Fauci: U.K. coronavirus variant leads to worse infections
Dr. Anthony Fauci warned Monday that the Covid-19 variant ravaging the United Kingdom — which the Centers for Disease Control and Prevention has predicted will become dominant in the United States within roughly two months — is likely more deadly than the current common strain of the coronavirus. The remarks from Fauci, the nation’s top infectious disease expert and President Joe Biden’s chief medical adviser, represent a new assessment from senior U.S. health officials — who had acknowledged in recent weeks that the U.K. strain was more contagious but said there was no evidence suggesting it was more dangerous
New UK and South Africa Covid variants may spread more easily, so what does this mean for the fight against coronavirus?
New research suggests that new coronavirus variants may spread more easily than the regular, or wild type coronavirus. Fifty-five countries have now reported the presence of the coronavirus variant B.1.1.7, originally identified in the UK, and 23 countries have identified the 501Y.V2 variant, originally identified in South Africa. Most of the research characterising the new variants has been published as “preprints”, which means that the studies have not yet gone through the usual peer review and journal publication process. In areas where more infectious variants are established in the community current controls are likely to be less effective and need to be strengthened to prevent the risk of an increase in cases, deaths and long-term illness.
COVID-19: Moderna to test out jab against South African variant
Vaccine manufacturer Moderna is to test out a jab against the South African variant of the virus that causes COVID-19. The company made the decision after laboratory tests showed a six-fold reduction in the ability of antibodies, produced in response to the vaccine, to kill the new version of the virus. The UK has 17 million doses of Moderna's vaccine on order, with deliveries due to start in the spring.
New coronavirus variants accelerate race to make sure vaccines keep up
The scientific and pharmaceutical race to keep coronavirus vaccines ahead of new virus variants escalated Monday, even as a highly transmissible variant first detected in people who had recently traveled to Brazil was discovered in Minnesota. Moderna, the maker of one of the two authorized coronavirus vaccines in the United States, announced it would develop and test a new vaccine tailored to block a similar mutation-riddled virus variant in case an updated shot becomes necessary. The effort is a precautionary step. Evidence released Monday suggested that the Moderna vaccine will still work against two variants of concern that emerged in the United Kingdom and South Africa.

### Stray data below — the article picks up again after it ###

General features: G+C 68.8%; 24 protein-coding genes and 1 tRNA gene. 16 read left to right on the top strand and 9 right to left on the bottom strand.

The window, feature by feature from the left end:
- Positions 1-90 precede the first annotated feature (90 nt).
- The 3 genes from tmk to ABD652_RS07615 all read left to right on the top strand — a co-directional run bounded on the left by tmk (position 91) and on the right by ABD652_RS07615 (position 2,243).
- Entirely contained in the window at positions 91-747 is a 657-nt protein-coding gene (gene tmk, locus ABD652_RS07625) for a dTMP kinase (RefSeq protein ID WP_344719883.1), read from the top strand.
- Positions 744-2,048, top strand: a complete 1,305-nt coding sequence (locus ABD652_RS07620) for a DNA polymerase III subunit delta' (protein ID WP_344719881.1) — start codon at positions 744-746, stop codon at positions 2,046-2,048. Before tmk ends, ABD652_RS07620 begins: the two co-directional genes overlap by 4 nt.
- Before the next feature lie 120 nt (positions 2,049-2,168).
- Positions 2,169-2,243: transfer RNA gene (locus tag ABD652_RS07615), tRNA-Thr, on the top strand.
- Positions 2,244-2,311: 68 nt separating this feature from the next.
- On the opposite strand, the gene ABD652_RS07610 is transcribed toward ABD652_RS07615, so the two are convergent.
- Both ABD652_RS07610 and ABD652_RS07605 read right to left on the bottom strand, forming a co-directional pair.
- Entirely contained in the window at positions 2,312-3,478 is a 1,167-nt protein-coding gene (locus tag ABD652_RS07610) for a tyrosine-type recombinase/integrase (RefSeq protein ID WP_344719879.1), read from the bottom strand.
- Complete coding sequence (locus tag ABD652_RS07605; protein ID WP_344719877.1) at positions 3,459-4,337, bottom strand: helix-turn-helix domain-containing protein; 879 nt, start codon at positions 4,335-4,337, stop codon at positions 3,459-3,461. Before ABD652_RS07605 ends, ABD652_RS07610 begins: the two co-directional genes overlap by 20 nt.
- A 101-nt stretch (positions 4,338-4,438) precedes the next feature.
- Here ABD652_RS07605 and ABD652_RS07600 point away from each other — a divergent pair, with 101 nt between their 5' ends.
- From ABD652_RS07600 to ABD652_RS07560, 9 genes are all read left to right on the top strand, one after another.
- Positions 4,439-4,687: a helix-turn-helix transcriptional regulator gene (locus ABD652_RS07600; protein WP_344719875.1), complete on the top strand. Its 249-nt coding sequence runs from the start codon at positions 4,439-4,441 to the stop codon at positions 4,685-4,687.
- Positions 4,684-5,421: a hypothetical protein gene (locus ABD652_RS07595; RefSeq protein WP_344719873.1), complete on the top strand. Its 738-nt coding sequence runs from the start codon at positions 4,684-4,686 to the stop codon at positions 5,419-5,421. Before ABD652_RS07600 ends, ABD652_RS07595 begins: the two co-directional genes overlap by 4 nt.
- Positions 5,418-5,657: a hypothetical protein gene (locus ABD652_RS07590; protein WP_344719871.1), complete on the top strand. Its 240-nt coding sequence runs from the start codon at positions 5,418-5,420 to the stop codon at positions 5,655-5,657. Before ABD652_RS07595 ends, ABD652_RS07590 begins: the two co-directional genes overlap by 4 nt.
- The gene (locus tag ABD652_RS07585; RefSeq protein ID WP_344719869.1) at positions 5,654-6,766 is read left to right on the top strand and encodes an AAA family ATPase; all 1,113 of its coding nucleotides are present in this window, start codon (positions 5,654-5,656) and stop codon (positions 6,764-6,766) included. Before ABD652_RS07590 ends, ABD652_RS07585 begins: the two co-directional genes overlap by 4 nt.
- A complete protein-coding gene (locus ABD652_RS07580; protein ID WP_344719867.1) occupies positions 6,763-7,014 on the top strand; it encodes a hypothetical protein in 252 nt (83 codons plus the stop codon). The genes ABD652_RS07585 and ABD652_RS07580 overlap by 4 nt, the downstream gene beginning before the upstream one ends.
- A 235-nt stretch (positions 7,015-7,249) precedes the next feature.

UK official Covid death toll has always undercounted fatalities, analysis shows
The UK government death toll is missing coronavirus fatalities and it always has, Guardian analysis has shown. According to the paper by the University of Leicester 30% of Covid-19 patients discharged from English hospitals were readmitted within five months and almost one in eight of them die, raising further concerns over the accuracy of the widely quoted official figure. If the paper proves correct, it would mean in the future thousands of coronavirus patients will be readmitted to hospital and some will die with complications from the virus without being included in the government tally.
Moderna’s vaccine is less potent against one coronavirus variant but still protective, company says
Moderna is studying adding booster doses to its vaccine regimen after finding its Covid-19 vaccine was less potent against a coronavirus variant that was first identified in South Africa, the company said Monday. In lab research that involved testing whether blood from people who had received the vaccine could still fend off different coronavirus variants, scientists found that there was a sixfold reduction in the vaccine’s neutralizing power against the variant, called B.1.351, than against earlier forms of the coronavirus, Moderna reported. There was no loss in neutralization levels against a different variant, called B.1.1.7, that was first identified in the United Kingdom. Both variants are thought to be more transmissible than other forms of the SARS-CoV-2 virus.